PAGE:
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Guide to Identifying Insect Bites in Children

Guide to Identifying Insect Bites in Children


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There are bites that take days and days to disappear. Large or small bites, which appear as a rash or swelling. Stings that hurt and others that produce an unbearable itch. And the worst thing is that many times we do not finish knowing which insect bit us.

Guiainfantil.com offers you aA complete guide to identifying an insect bite. This way you will know what kind of insect has bitten your child, from a simple mosquito to a flea or a tick.

- Mosquito bite: The insects that bite children the most, especially when they are accompanied by high temperatures, are mosquitoes. Their bite is usually unique, without clusters that are too close, and without swelling in the area. They are small and very recognizable bites because you will see them as a red circular spot or a small red bump, which does itch a lot. They prefer areas such as the extremities: arms, legs and head.

- Flea bite: When it comes to clustered and very close to each other, small but numerous bites, it may be a flea bite. They appear as small bumps on the skin and are often very itchy.

- Wasp or bee sting: They produce a lot of pain, swelling and burning, although these effects do not last more than a day or two. It usually appears as a red spot with a white spot in the middle (a place where the stinger may still be). Do you know how to tell the difference between a bee sting and a wasp sting? If it is a bee, the stinger will remain, and you will have to remove it carefully, with your fingers or a tweezers. The wasps, however, do not leave the stinger.

- Spider bite: Spiders bite. They are bites similar to those of other insects, except those of dangerous spiders such as the black widow, which has two punctures together, or the brown recluse spider, which has a target-shaped bite. The rest of spider bites are usually a single mound that is quite itchy and can be from small to very large. If you look closely, yes, you will locate the point of injury where the spider bit.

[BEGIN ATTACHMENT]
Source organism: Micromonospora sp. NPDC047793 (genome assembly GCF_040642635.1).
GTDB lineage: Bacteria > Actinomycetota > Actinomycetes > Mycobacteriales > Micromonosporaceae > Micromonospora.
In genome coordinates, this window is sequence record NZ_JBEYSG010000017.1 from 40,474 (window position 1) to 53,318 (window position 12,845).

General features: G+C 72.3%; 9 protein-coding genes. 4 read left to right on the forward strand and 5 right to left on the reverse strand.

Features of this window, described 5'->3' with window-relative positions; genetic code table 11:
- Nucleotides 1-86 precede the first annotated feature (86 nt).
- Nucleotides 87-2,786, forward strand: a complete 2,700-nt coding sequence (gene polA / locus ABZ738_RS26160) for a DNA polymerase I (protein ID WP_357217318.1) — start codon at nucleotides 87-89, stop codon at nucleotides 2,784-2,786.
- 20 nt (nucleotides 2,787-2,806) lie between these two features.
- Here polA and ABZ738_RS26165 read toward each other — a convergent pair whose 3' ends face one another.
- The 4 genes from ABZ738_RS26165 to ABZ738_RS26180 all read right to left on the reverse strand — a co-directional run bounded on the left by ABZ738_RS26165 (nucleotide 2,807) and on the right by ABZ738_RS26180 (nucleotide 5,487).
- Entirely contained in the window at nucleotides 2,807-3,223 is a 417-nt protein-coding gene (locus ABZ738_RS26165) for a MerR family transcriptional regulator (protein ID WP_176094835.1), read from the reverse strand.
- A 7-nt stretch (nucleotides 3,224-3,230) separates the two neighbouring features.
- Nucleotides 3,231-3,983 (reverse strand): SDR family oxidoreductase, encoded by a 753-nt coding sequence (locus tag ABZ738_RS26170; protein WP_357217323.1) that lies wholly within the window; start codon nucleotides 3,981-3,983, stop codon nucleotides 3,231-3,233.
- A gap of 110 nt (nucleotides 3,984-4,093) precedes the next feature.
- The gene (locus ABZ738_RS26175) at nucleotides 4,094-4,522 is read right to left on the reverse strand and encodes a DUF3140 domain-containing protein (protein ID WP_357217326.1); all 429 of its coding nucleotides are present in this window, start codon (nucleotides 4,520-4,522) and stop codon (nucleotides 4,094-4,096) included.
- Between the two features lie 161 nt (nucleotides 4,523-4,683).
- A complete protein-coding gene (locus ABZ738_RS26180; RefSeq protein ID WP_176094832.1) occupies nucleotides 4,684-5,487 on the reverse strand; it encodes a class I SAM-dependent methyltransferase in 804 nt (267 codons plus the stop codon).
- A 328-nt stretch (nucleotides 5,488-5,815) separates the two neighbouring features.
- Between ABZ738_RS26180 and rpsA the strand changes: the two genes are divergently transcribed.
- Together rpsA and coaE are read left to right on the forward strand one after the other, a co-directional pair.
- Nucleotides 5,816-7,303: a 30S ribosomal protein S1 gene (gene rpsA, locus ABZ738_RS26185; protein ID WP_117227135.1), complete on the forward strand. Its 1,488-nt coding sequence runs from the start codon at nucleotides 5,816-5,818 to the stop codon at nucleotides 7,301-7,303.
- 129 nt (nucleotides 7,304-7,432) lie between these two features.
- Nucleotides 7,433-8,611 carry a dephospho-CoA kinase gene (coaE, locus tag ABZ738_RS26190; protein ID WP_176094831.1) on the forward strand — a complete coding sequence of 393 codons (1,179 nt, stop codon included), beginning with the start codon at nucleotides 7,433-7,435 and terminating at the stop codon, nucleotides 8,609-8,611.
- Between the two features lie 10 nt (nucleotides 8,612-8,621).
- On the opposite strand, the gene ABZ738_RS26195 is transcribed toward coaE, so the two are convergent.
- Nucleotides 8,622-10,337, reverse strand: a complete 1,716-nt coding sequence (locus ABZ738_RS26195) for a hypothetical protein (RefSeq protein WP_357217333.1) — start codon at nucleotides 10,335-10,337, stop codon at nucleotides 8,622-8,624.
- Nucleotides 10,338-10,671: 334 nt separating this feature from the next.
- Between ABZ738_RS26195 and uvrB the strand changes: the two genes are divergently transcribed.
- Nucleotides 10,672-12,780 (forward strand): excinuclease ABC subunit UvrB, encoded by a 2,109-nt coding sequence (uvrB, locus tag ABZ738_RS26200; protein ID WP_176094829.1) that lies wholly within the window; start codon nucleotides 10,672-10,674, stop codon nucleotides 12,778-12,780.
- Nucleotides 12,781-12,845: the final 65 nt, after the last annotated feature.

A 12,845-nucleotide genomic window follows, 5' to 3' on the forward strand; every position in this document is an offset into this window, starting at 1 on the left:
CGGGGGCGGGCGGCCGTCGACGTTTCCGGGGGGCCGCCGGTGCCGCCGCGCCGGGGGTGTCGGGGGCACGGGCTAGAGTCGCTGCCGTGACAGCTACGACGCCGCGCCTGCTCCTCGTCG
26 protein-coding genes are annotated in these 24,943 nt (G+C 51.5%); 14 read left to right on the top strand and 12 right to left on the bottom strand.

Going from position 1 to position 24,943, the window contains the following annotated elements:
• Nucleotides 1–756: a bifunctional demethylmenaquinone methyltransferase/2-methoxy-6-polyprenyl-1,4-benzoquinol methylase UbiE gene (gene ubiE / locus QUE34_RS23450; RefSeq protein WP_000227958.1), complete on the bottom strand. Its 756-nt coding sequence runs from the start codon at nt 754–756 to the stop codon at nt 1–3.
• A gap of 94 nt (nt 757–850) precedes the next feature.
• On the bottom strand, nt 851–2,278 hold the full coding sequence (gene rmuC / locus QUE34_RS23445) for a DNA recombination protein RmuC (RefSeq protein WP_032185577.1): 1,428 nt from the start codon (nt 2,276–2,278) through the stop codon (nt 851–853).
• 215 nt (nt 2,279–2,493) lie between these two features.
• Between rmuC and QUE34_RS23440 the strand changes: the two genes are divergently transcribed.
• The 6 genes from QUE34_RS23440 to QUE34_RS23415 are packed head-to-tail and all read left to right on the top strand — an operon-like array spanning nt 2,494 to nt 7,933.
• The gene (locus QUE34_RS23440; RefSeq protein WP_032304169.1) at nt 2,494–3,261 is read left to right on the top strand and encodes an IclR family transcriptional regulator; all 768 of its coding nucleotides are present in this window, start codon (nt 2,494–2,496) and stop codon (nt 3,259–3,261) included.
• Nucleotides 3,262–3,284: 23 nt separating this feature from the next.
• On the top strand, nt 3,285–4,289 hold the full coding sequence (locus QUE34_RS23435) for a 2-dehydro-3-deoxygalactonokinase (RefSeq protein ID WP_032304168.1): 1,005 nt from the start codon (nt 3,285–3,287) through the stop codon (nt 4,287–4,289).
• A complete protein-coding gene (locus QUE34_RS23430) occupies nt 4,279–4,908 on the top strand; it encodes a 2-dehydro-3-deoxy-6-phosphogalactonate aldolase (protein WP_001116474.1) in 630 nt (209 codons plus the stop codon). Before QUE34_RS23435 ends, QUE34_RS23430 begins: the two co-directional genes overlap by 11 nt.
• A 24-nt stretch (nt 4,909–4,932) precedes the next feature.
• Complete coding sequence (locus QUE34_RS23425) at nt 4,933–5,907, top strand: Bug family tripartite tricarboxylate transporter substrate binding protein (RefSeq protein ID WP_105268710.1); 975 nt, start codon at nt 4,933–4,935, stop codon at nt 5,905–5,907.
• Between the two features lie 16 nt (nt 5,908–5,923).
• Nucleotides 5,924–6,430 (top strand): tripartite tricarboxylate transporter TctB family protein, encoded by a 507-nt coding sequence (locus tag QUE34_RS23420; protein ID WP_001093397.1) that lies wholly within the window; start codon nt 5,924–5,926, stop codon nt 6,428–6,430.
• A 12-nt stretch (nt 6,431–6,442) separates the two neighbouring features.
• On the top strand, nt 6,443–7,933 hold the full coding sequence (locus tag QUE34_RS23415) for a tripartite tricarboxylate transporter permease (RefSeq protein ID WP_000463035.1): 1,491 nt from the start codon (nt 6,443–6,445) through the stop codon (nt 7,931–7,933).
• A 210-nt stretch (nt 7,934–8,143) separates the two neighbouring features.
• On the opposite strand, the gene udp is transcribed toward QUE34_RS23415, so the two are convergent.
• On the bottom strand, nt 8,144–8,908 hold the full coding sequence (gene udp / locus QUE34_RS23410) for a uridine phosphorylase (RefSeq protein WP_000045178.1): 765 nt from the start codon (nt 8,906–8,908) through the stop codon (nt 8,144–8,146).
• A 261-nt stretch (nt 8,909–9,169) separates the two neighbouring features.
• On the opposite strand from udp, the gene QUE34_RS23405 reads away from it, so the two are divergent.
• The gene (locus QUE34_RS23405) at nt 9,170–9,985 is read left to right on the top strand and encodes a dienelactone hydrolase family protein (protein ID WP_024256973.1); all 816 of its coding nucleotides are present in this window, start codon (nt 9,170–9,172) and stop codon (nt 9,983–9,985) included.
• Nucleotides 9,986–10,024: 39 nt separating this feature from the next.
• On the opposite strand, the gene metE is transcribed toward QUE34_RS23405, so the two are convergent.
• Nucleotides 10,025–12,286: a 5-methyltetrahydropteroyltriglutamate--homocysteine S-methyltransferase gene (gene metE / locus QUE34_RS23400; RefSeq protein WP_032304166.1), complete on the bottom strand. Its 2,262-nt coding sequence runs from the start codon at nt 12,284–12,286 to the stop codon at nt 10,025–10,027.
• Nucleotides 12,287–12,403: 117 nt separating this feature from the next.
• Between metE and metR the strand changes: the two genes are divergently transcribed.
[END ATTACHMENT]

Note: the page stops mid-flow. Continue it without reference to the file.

- Tick bite: This sting is painless. It manifests itself as a small, bright red hedge or spot, and in many cases, you will still see the tick attached to the skin. You must extract it carefully, with tweezers, to prevent the head from entering. Tick ​​bites are usually harmless, but some ticks carry dangerous diseases.

- Ant sting: The ants bite. This type of bite usually causes swelling, and may also have some pus. In fact, after a few days, it can turn into a blister.

Insect bites do not usually present serious problems, unless the child has an allergy to a certain insect or that the insect in question is a carrier of a serious disease.

In the event of allergy symptoms to the sting, for example, of a bee (excessive swelling of the area, hives, respiratory distress or anaphylaxis ...), you should go to the emergency room immediately. The same as if after a bite, for example, of a tick, the head of the insect remains inside the skin or the child begins to have other symptoms such as fever, dizziness, or shortness of breath.

Experts recommend us, especially in very young children, to be alert to an insect bite, and to keep it under observation, to detect in time any other symptoms that make us suspect that the bite itself can be complicated.

You can read more articles similar to Guide to Identifying Insect Bites in Children, in the Health on site category.


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